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Why educating and counselling go hand in hand for this teacher
MOE Teaching scholarship recipient Khalid Othman
Science teacher Khalid Othman is a trusted confidant for distressed or troubled students at Changkat Changi Secondary School. PHOTO: SPH MEDIA

This MOE scholar offers guidance and a sympathetic ear to teen students going through a challenging time to ensure they feel seen and heard

Adolescence can be a phase marked by insecurity and self-doubt as teenagers face life changes, heartbreak and strained relationships. In those trying times, youngsters may yearn for someone to confide in without being judged. 

For students at Changkat Changi Secondary School, that person is science teacher Khalid Othman.

The 31-year-old recalls a student who came to him in distress after a bad break-up. 

“He was crying, and we ended up talking for a long time. I shared my own thoughts and experiences on relationships, and he was very appreciative that I was there to listen to him,” he says.

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Another student’s relationship with his mother was falling apart. Playing the role of a mediator, Mr Khalid made sure to hear him out first to understand his perspective. He then invited the student’s mother to school for a chat. 

Thanks to his help, the mother-son relationship mended over time. 

Mr Khalid’s ability to connect with his students stems from a genuine interest in understanding them. His singular focus on being a caring teacher is evident in their glowing testimonials and the three Caring Teacher Awards he proudly possesses, the first of which he won in 2019, just one year into his teaching career.

He sees his role as going beyond just imparting curriculum. Recognising that teenagers may face struggles that go unnoticed, Mr Khalid extends his support to the students at his school, some of whom come from low-income and broken families.

“Teachers are like second parents as we spend so much time with them,” he says. “We are the students’ role models and mentors, and we provide support way beyond just academics.”

Creating a trusting space

As a self-professed introvert, Mr Khalid admits that he began his teaching journey as a nervous novice, fresh after graduating with a joint degree in life sciences from the National University of Singapore and the University of North Carolina at Chapel Hill in the United States.

The recipient of the Ministry of Education (MOE) Teaching Scholarship recalls: “My first few classes as a trainee teacher were extremely nerve-racking. I would prepare for these classes days in advance and look through the material over and over. Every time I finished a lesson, I would be covered in perspiration.”

Witnessing the genuine passion of the teachers at school as well as the respect that students had for them eventually convinced him to press on.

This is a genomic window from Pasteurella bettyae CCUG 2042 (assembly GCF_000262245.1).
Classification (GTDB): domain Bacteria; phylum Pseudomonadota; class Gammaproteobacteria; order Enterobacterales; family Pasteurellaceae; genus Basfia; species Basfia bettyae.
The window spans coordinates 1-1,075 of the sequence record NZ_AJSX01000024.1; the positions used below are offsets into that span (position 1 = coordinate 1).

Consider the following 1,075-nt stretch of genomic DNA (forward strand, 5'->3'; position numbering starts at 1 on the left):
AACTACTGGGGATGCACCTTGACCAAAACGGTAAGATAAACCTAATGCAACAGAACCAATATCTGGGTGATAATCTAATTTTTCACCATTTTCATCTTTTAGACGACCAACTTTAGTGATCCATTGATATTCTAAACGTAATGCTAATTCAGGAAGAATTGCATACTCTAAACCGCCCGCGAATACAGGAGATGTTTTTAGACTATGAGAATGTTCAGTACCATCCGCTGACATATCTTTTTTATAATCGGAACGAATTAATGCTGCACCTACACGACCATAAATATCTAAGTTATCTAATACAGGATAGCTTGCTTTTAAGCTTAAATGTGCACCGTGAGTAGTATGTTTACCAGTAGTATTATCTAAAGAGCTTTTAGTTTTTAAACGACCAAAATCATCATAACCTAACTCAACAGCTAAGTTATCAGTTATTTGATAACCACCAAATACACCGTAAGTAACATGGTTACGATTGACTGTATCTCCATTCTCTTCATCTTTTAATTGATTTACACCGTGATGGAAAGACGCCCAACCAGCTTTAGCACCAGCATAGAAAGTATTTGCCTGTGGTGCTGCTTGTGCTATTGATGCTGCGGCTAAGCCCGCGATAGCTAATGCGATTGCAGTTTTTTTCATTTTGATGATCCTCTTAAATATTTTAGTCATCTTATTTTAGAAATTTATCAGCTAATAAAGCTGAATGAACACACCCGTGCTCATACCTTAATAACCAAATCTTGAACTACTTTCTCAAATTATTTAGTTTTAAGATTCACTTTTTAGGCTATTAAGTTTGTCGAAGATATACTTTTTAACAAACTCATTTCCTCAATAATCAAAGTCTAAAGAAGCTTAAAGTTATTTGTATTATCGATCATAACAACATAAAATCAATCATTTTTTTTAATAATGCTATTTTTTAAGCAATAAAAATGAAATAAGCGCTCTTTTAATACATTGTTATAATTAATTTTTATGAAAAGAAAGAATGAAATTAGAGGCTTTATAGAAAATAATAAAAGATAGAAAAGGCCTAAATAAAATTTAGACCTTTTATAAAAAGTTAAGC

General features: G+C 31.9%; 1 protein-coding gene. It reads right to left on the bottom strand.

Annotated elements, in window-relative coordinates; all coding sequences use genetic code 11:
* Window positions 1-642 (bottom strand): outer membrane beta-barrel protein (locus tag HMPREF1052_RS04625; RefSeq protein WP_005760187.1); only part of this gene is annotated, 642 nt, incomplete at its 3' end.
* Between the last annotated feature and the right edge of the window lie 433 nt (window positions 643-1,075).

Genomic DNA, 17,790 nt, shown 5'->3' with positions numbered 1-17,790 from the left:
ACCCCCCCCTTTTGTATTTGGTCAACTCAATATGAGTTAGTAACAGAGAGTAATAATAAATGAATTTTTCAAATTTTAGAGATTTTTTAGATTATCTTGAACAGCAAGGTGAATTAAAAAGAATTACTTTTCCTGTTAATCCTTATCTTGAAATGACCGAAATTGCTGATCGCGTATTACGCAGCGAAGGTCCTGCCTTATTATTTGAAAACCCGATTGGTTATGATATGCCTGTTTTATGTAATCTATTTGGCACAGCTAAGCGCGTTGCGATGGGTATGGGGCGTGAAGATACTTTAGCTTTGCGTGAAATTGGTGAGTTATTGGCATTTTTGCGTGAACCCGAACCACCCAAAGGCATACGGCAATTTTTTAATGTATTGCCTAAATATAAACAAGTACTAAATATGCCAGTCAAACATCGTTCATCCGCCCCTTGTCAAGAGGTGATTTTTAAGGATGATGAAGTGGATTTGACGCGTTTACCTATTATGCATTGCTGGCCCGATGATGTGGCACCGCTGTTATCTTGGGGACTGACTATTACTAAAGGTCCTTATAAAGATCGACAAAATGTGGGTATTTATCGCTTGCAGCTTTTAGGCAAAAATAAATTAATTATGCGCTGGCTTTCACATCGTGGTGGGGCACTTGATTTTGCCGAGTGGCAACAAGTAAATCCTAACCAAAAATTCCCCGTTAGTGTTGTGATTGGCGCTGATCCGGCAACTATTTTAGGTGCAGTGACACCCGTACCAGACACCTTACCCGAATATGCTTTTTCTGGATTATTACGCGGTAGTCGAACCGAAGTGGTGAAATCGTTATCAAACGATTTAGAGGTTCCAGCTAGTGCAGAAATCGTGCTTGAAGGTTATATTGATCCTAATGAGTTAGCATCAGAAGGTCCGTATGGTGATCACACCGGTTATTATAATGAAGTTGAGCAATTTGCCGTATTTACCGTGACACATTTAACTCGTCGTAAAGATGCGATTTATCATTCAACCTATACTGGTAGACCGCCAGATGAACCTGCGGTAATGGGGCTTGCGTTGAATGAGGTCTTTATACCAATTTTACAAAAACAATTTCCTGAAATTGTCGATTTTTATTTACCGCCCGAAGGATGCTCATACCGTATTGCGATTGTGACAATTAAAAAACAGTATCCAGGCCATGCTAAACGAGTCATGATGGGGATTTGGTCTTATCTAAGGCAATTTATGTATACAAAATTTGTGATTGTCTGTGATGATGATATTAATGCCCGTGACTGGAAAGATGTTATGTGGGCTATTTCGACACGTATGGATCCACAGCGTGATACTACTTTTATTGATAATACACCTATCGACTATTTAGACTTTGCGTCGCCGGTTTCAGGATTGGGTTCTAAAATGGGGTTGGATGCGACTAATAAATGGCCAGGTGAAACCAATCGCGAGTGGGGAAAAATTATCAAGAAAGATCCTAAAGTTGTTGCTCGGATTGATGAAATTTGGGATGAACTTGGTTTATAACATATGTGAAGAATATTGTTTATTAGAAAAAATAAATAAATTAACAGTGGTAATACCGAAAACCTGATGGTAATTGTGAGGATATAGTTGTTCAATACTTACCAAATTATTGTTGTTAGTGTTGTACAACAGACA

With encouragement from his family, friends and colleagues, the pressure from teaching eased up over time. Now, Mr Khalid finds himself able to conduct lessons without worrying excessively about it and has made caring for students a priority. 

“I want to be recognised for being caring and for having an impact on students,” he shares. “Winning those three Caring Teacher Awards have been milestones in my career.” 

Mr Khalid’s commitment to creating an open and trusting space for students is reflected in his involvement in various aspects of their lives. Beyond the classroom, Mr Khalid volunteers in an after-school group for at-risk students. His multifaceted role extends to coaching badminton as well as a science talent programme, further solidifying the bonds he forms with students.

Recognising the importance of addressing students’ emotional needs alongside academic challenges, his journey has also led him to pursue formal training in counselling.

“Speaking to students and helping them with problems they may encounter has been really fulfilling,” says Mr Khalid, whose approach when speaking with students emphasises genuine conversations and an openness that fosters trust. “You can witness a direct impact on others.”

Finding a balance

The emotional toll of teaching, combined with the commitment to students’ well-being, can lead to compassion fatigue and burnout. 

However, Mr Khalid has found a supportive environment at his school, where the staff understands the delicate balance required to navigate the demands of the teaching profession.

“I actually look forward to coming to work on Mondays. My work environment has been really nurturing and welcoming,” he says.

Mr Khalid’s personal ethos of striving for excellence without pursuing perfection also allows him to embrace self-care, ensuring his own well-being and, consequently, his ability to care for his students. 

As he rotates to a new role at MOE Headquarters as a senior data manager in the Higher Education Planning Office this year, Mr Khalid reflects that being a teacher has been more than a profession; it has been a transformative journey. 

“Teachers are like second parents… We are the students’ role models and mentors, and we provide support way beyond just academics.”

– Mr Khalid Othman, recipient of the MOE Teaching Scholarship

From an introverted individual, he has blossomed into a confident educator with a strong sense of purpose.

“Sometimes, developing better relationships means going beyond what you need to do, or doing something that has no direct impact on KPIs (key performance indicators),” he notes.

“The younger generation are our future and teachers have the task alongside parents of imparting values to them. When you see your students improving in character, you see real impact.”

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